Supersizing the Mind: Embodiment, Action, and Cognitive Extension

By Andy Clark | Go to book overview

5
Mind Re-bound?

5.1 EXTENDED Anxiety

The physical mechanisms of mind, EXTENDED suggests, are simply not all in the head. Is this correct? To raise this question is not necessarily to doubt that heterogeneous mixes of neural, bodily, and environmental elements support much human problem-solving behavior or that understanding such coalitions matters for understanding human thought and reason. It is certainly important, for example, that we appreciate and learn how to analyze the role of epistemic actions in Tetris, of deictic pointers in visual problem solving, and even perhaps of Otto’s notebook in his decision making. But should we really count such actions and loops through nonbiological structure as genuine aspects of extended cognitive processes? In this chapter, I consider a range of worries whose starting points concern real or apparent differences between what the brain accomplishes and what the other elements in such problem-solving matrices provide.


5.2 Pencil Me In

Adams and Aizawa, in a series of recent and forthcoming papers (2001, in press-a, in press-b), seek to refute, or perhaps merely to terminally

-85-

Notes for this page

Add a new note
If you are trying to select text to create highlights or citations, remember that you must now click or tap on the first word, and then click or tap on the last word.
One moment ...
Default project is now your active project.
Project items

Items saved from this book

This book has been saved
Highlights (0)
Some of your highlights are legacy items.

Highlights saved before July 30, 2012 will not be displayed on their respective source pages.

You can easily re-create the highlights by opening the book page or article, selecting the text, and clicking “Highlight.”

Citations (0)
Some of your citations are legacy items.

Any citation created before July 30, 2012 will labeled as a “Cited page.” New citations will be saved as cited passages, pages or articles.

We also added the ability to view new citations from your projects or the book or article where you created them.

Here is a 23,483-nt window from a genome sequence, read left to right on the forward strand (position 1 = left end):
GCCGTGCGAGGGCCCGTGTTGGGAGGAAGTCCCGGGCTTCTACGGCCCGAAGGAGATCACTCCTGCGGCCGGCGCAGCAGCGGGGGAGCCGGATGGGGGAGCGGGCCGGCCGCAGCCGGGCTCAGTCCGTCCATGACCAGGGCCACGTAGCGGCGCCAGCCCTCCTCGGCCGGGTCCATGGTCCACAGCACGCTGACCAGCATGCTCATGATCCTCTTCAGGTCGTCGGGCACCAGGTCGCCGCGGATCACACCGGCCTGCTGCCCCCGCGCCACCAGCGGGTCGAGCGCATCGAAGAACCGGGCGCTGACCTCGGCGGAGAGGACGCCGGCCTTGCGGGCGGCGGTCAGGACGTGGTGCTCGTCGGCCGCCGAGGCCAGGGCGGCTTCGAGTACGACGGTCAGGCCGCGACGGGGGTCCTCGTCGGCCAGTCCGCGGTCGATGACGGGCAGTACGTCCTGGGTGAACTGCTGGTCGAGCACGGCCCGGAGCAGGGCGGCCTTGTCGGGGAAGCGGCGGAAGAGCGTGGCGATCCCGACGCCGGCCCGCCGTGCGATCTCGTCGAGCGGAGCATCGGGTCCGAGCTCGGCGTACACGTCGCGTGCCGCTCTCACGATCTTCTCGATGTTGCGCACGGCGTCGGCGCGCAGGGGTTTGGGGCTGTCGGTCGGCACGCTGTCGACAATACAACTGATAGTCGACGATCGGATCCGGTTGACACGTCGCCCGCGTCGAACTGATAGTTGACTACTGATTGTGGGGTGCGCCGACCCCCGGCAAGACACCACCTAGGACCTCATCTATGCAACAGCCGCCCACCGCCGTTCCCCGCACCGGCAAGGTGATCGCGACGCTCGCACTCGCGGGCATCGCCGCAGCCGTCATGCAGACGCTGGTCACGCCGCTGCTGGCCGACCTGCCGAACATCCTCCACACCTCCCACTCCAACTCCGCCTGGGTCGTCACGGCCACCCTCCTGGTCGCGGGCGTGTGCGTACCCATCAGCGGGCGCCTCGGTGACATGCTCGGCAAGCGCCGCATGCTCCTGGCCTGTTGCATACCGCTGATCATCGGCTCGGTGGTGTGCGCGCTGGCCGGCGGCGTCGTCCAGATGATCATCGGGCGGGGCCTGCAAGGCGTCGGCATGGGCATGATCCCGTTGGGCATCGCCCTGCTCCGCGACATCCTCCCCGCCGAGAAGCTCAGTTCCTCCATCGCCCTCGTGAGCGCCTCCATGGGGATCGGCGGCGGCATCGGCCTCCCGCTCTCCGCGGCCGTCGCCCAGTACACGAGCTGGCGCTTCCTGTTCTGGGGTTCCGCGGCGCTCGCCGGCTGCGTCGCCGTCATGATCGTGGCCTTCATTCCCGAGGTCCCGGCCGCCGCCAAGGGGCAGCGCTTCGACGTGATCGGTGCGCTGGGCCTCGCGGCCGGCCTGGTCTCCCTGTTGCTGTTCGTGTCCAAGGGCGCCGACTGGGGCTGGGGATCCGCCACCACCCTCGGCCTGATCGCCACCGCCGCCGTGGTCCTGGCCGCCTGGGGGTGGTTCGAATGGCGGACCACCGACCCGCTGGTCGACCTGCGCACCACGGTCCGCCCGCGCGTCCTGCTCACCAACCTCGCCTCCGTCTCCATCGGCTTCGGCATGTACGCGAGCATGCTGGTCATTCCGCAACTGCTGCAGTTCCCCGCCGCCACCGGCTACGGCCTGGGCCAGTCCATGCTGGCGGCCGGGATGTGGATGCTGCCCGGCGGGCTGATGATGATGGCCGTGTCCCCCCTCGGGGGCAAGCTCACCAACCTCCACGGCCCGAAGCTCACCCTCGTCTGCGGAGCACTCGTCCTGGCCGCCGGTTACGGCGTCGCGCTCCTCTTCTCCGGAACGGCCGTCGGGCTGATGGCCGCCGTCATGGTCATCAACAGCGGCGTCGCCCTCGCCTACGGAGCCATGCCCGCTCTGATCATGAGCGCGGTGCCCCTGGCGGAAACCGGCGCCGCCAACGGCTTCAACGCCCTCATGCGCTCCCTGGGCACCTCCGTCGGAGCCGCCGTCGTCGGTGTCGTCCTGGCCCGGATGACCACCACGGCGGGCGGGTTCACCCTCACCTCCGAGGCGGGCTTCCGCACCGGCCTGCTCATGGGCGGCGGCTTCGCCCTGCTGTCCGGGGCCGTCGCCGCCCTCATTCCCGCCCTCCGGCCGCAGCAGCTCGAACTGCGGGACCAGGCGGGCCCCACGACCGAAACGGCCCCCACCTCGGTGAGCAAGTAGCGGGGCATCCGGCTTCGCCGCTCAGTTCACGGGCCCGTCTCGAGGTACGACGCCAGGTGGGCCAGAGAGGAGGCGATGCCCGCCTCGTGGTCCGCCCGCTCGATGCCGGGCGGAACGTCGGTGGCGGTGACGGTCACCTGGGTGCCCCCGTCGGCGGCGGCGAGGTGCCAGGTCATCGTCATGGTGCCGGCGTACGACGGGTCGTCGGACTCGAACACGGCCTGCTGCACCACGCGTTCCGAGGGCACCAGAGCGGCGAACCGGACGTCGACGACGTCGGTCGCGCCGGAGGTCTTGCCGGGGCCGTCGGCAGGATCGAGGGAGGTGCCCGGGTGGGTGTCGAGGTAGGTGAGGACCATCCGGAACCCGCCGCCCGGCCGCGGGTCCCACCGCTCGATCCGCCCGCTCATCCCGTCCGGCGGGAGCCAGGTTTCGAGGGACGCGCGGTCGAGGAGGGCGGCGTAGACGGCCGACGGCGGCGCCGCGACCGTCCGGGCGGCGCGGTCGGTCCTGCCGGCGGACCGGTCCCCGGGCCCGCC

Notes (0)
Bookmarks (0)

You have no saved items from this book

Project items include:
  • Saved book/article
  • Highlights
  • Quotes/citations
  • Notes
  • Bookmarks
Notes
Cite this page

Cited page

Style
Citations are available only to our active members.
Buy instant access to cite pages or passages in MLA, APA and Chicago citation styles.

(Einhorn, 1992, p. 25)

(Einhorn 25)

1. Lois J. Einhorn, Abraham Lincoln, the Orator: Penetrating the Lincoln Legend (Westport, CT: Greenwood Press, 1992), 25, http://www.questia.com/read/27419298.

Cited page

Bookmark this page
Supersizing the Mind: Embodiment, Action, and Cognitive Extension
Table of contents

Table of contents

  • Philosophy of Mind ii
  • Title Page iii
  • Foreword ix
  • Acknowledgments xvii
  • Contents xxi
  • Introduction - Brainbound versus Extended xxv
  • I - From Embodiment to Cognitive Extension 1
  • 1 - The Active Body 3
  • 2 - The Negotiable Body 30
  • 3 - Material Symbols 44
  • 4 - World, Incorporated 61
  • II - Boundary Disputes 83
  • 5 - Mind Re-Bound? 85
  • 6 - The Cure for Cognitive Hiccups (Hemc, Hec, Hemc …) 111
  • 7 - Rediscovering the Brain 140
  • III - The Limits of Embodiment 167
  • 8 - Painting, Planning, and Perceiving 169
  • 9 - Disentangling Embodiment 196
  • 10 - Conclusions- Mind as Mashup 218
  • Appendix- The Extended Mind 220
  • Notes 233
  • References 255
  • Index 277
Settings

Settings

Typeface
Text size Smaller Larger Reset View mode
Search within

Search within this book

Look up

Look up a word

  • Dictionary
  • Thesaurus
Please submit a word or phrase above.
Print this page

Print this page

Why can't I print more than one page at a time?

Help
Full screen
/ 286

matching results for page

    Questia reader help

    How to highlight and cite specific passages

    1. Click or tap the first word you want to select.
    2. Click or tap the last word you want to select, and you’ll see everything in between get selected.
    3. You’ll then get a menu of options like creating a highlight or a citation from that passage of text.

    OK, got it!

    Cited passage

    Style
    Citations are available only to our active members.
    Buy instant access to cite pages or passages in MLA, APA and Chicago citation styles.

    "Portraying himself as an honest, ordinary person helped Lincoln identify with his audiences." (Einhorn, 1992, p. 25).

    "Portraying himself as an honest, ordinary person helped Lincoln identify with his audiences." (Einhorn 25)

    "Portraying himself as an honest, ordinary person helped Lincoln identify with his audiences."1

    1. Lois J. Einhorn, Abraham Lincoln, the Orator: Penetrating the Lincoln Legend (Westport, CT: Greenwood Press, 1992), 25, http://www.questia.com/read/27419298.

    Cited passage

    Thanks for trying Questia!

    Please continue trying out our research tools, but please note, full functionality is available only to our active members.

    Your work will be lost once you leave this Web page.

    Buy instant access to save your work.

    Already a member? Log in now.

    Author Advanced search

    Oops!

    An unknown error has occurred. Please click the button below to reload the page. If the problem persists, please try again in a little while.